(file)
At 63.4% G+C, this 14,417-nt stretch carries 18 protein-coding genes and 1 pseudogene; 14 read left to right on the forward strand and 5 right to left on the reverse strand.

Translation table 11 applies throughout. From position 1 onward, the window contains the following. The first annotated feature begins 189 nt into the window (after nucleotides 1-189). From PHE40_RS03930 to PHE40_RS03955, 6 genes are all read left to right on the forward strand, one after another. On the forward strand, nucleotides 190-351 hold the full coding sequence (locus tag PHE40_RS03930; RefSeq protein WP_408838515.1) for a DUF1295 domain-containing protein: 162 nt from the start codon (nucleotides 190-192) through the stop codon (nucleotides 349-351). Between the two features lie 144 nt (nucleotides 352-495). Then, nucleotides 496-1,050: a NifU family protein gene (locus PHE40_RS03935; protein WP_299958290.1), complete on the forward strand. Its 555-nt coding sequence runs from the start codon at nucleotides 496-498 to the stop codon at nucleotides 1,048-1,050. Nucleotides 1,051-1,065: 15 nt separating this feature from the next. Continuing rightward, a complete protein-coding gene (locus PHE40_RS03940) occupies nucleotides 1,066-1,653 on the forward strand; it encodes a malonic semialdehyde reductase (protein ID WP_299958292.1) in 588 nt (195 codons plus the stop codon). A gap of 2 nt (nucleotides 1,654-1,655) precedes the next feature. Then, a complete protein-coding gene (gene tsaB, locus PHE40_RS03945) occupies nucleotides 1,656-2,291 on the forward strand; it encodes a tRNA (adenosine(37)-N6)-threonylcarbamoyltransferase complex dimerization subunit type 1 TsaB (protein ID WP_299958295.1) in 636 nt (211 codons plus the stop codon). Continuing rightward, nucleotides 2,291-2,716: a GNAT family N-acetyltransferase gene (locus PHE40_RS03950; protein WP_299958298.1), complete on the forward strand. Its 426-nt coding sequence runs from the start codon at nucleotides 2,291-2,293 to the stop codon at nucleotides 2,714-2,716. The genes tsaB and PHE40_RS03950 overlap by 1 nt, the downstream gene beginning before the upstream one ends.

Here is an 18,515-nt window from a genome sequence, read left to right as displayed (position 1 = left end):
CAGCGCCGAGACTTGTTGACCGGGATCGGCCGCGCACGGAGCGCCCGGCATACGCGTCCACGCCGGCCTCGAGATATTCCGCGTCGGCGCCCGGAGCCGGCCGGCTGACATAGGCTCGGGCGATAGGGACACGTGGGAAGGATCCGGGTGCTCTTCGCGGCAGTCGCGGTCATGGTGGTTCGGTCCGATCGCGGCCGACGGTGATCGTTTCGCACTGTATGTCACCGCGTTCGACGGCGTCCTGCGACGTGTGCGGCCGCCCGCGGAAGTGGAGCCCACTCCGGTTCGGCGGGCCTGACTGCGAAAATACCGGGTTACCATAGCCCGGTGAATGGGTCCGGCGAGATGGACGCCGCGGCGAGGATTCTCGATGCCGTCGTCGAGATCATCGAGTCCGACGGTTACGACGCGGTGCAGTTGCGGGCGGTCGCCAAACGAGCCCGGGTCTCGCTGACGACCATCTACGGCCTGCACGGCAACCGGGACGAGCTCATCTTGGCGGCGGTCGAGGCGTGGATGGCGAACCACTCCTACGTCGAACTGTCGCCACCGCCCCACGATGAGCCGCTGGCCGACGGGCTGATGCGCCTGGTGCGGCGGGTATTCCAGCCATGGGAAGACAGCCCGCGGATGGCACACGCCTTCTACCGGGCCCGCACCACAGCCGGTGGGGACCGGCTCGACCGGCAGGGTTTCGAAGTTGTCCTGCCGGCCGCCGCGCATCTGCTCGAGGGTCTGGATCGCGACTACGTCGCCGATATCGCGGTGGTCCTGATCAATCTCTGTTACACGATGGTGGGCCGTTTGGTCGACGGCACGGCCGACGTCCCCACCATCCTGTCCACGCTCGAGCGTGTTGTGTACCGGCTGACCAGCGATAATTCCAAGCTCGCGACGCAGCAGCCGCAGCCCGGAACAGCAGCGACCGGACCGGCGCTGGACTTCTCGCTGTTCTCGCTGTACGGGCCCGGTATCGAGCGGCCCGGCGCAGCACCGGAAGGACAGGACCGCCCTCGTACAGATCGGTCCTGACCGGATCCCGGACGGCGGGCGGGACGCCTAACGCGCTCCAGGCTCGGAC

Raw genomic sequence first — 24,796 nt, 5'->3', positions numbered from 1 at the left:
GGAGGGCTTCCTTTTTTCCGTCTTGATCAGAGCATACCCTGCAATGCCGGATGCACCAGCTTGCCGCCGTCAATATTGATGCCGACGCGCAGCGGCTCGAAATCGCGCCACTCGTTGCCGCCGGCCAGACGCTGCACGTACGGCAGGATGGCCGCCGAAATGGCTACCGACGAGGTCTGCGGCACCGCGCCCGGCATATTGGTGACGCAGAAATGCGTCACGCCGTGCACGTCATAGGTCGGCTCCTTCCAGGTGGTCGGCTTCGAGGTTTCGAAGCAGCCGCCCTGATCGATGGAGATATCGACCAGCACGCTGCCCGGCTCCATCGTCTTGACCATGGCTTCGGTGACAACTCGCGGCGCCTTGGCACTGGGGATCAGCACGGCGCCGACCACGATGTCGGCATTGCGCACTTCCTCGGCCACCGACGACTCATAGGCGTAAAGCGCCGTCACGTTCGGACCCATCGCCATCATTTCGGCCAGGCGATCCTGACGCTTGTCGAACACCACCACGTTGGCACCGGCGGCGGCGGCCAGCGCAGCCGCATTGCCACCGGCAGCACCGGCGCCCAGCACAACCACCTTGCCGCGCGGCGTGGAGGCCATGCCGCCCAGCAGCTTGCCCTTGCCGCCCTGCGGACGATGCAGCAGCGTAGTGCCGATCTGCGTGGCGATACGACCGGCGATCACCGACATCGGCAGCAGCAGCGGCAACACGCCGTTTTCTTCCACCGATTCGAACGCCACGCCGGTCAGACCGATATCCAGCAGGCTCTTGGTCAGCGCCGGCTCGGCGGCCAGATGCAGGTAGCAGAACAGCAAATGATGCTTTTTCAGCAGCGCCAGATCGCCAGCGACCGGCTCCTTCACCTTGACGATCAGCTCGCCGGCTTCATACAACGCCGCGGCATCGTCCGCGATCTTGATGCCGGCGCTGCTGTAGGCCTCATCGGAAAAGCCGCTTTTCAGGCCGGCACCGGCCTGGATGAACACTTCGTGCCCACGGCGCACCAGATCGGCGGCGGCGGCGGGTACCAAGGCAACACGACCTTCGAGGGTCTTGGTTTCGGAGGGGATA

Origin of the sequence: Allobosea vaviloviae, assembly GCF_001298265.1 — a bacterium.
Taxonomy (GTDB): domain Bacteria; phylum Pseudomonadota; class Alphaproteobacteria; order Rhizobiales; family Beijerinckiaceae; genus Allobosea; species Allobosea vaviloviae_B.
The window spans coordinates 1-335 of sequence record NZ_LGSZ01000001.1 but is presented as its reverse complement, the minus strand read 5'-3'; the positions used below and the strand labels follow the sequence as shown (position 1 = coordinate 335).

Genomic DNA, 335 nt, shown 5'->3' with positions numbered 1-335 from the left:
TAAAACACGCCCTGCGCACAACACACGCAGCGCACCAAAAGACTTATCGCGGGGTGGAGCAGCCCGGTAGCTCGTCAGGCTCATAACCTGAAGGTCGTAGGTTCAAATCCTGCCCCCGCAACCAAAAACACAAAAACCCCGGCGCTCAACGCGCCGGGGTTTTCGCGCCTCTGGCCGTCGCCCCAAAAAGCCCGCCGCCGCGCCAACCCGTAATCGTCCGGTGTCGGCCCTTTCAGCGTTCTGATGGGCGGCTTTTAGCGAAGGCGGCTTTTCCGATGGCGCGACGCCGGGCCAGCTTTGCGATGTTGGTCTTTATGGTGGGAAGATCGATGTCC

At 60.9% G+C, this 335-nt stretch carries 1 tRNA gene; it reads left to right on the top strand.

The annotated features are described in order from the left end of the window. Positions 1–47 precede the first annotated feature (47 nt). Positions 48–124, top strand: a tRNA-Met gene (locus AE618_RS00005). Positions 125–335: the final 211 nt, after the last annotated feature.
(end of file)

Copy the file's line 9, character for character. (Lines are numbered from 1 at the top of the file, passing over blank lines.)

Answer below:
The window spans coordinates 1-335 of sequence record NZ_LGSZ01000001.1 but is presented as its reverse complement, the minus strand read 5'-3'; the positions used below and the strand labels follow the sequence as shown (position 1 = coordinate 335).